Maryland, A Guide to the Old Line State, compiled by workers of the Writers' Program of the Works Project Administration in the State of Maryland, had the following to say on page 251:
The SHIPLEY-LYDECKER HOUSE, McHenry St. and Franklintown Rd., is a pretentious three-story, square, brick structure built by Charles Shipley in 1803. It has a two-story addition at the rear and a flat hipped roof surmounted by a cupola with a gilded weathervane and three round-arch windows. The typanum of the two-story columned portico is decorated with rays radiating from a half sun. The elaborate cast-iron grillwork of the two-story gallery porches, extending around three sides of the house, is notable.Hulbert, Footner, author of Maryland Main and the Eastern Shore (Hatboro, PA: Tradition Press, 1942) couldn't make up his mind about the structure (pp. 70-71):
One of the butcher's houses standing in a plot at the corner of McHenry Street is without doubt the quaintest, the most absurd, and the most picturesque dwelling in Baltimore. It is said to have been built in 1802. Originally a plain, square dignified structure of that good period, some later owner of a taste less pure, has embellished it with a double gallery all around, decorated with cast-iron work more fantastically elaborate than anything in Baltimore, which is famous for its cast-iron balconies. All this iron lace-work is painted white, and the effect is dazzling.The architectural evaluations were interesting, but I still wanted more on the history of the house. There was very little information turned up with a general web search, but I did find that the West Baltimore Post 476 Veterans of Foreign Wars had converted the house into a living memorial to the dead of World War II. I have not contacted them to see if they have any records concerning the house or know when it was torn down.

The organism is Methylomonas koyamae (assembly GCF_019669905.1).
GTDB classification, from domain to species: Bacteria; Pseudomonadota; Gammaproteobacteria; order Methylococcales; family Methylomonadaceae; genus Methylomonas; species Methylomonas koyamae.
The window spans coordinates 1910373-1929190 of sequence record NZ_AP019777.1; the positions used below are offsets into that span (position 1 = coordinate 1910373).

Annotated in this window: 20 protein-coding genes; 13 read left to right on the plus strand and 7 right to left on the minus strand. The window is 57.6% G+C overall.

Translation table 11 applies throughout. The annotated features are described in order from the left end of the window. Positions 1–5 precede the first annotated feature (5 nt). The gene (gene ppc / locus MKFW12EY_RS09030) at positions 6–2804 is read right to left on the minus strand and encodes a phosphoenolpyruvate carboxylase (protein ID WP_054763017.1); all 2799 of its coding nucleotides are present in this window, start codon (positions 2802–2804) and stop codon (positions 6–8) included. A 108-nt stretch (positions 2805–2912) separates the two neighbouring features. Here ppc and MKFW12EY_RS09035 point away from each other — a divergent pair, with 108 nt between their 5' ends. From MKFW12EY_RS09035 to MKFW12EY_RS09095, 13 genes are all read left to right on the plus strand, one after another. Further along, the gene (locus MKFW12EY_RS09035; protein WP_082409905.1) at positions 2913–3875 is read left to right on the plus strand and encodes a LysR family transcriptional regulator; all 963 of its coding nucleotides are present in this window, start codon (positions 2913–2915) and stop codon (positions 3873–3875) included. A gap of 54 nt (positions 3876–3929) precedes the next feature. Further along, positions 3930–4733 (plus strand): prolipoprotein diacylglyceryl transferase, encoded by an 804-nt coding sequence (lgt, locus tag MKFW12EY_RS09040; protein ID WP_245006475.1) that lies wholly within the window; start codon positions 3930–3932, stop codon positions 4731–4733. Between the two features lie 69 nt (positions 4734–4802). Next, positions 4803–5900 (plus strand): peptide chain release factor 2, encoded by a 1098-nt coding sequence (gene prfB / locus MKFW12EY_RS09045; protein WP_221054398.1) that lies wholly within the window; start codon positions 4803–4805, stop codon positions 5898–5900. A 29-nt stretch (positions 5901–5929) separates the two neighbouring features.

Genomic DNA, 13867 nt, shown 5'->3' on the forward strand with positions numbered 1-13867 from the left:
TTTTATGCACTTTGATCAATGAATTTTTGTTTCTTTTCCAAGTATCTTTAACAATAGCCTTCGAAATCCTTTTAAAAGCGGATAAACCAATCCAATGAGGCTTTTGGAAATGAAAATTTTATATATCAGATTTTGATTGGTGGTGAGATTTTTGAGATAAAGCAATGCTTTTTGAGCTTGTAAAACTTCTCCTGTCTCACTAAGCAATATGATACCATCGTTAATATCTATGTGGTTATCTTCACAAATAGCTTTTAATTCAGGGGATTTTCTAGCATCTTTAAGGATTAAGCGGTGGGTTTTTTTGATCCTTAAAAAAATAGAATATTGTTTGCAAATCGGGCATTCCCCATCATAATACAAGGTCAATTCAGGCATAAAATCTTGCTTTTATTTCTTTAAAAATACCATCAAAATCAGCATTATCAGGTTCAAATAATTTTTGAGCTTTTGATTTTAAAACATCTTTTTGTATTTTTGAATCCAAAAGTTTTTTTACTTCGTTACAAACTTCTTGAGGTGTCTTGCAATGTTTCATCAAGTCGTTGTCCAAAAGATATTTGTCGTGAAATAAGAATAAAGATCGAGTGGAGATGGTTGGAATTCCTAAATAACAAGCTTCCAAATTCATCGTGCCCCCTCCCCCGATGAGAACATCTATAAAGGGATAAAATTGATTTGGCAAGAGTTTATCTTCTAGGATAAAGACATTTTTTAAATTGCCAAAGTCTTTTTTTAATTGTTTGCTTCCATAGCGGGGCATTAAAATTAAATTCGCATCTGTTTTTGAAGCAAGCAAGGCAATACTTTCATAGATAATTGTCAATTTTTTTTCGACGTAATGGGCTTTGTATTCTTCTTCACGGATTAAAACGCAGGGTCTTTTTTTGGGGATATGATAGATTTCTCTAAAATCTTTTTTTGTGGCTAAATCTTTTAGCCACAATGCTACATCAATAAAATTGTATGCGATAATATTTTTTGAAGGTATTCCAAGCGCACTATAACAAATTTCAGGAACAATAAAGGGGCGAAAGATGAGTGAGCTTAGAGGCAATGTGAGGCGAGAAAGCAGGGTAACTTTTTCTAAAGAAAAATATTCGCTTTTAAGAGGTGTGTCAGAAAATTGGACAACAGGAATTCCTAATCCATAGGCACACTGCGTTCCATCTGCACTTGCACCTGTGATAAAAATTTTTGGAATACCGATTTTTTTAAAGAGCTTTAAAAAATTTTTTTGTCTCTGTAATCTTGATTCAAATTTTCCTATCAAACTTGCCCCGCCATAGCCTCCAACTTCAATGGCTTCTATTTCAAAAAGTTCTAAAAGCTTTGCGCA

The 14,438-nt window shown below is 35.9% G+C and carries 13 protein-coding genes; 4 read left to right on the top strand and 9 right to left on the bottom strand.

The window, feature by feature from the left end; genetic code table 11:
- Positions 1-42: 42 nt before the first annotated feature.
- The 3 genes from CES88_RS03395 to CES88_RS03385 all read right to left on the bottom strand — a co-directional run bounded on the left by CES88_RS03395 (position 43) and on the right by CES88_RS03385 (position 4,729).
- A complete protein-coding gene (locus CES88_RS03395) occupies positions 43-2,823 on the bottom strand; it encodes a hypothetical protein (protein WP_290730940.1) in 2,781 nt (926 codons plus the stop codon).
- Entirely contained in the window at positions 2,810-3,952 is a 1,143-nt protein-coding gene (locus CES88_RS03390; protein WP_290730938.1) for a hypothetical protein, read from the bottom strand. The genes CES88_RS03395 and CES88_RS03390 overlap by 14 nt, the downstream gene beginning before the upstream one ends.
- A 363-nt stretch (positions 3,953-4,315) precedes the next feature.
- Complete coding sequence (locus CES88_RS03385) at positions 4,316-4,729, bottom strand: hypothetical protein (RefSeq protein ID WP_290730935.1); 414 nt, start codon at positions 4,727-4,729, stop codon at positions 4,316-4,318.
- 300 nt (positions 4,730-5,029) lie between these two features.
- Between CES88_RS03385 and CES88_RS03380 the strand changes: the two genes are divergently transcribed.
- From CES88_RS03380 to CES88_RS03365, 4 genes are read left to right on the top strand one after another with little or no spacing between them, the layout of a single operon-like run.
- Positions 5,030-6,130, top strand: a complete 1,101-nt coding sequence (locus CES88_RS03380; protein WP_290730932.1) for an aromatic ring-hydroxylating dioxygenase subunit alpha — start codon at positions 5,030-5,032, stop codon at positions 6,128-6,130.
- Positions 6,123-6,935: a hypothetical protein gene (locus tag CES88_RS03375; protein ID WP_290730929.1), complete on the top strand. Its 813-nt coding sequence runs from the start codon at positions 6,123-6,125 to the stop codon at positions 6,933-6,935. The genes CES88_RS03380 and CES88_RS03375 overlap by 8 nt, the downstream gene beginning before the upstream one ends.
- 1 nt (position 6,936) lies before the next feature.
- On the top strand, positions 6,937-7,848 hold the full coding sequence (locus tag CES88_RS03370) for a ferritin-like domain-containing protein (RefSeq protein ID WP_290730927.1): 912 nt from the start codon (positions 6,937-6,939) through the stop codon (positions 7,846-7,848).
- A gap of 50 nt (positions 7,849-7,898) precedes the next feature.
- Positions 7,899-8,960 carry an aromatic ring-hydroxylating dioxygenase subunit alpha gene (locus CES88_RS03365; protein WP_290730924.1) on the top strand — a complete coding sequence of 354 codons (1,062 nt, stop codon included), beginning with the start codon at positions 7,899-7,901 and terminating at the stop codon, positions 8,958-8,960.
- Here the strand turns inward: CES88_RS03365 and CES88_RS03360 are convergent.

A classmate of mine, Megan Dwyre, put me in touch with the Enoch Pratt Free Library. Jeff Korman graciously pulled some things together from their files in a PDF which you can download here. This is what he was able to find:
...a photo of the house as it appeared in The (Baltimore) Sun Magazine, March 27, 1949. A history of the mansion that was given to me for our files by Isabel Shipley Cunningham. A portion of the 1914-1953 Sanborn Fire Insurance Atlas for Baltimore showing the block the house was situated on and its orientation with regard to the surrounding streets, and a few pages from the 3 volume family history, The Shipleys of Maryland showing Charles Shipley and his issue- and a drawing of the house.There must be more information out there; I imagine the Baltimore Sun would have had an article when the house was finally torn down, but I have not looked. (The Washington Post did not.) I wonder if the two buildings existed simultaneously.
Note: Not every post will be like this! I had just done quite a bit of digging in this particular case and thought it a good story with which to kick off my blog. I hope the story of my research didn't come off too tedious--I want to include some information like that in some future posts. If I've overlooked something, someone can step in and point it out!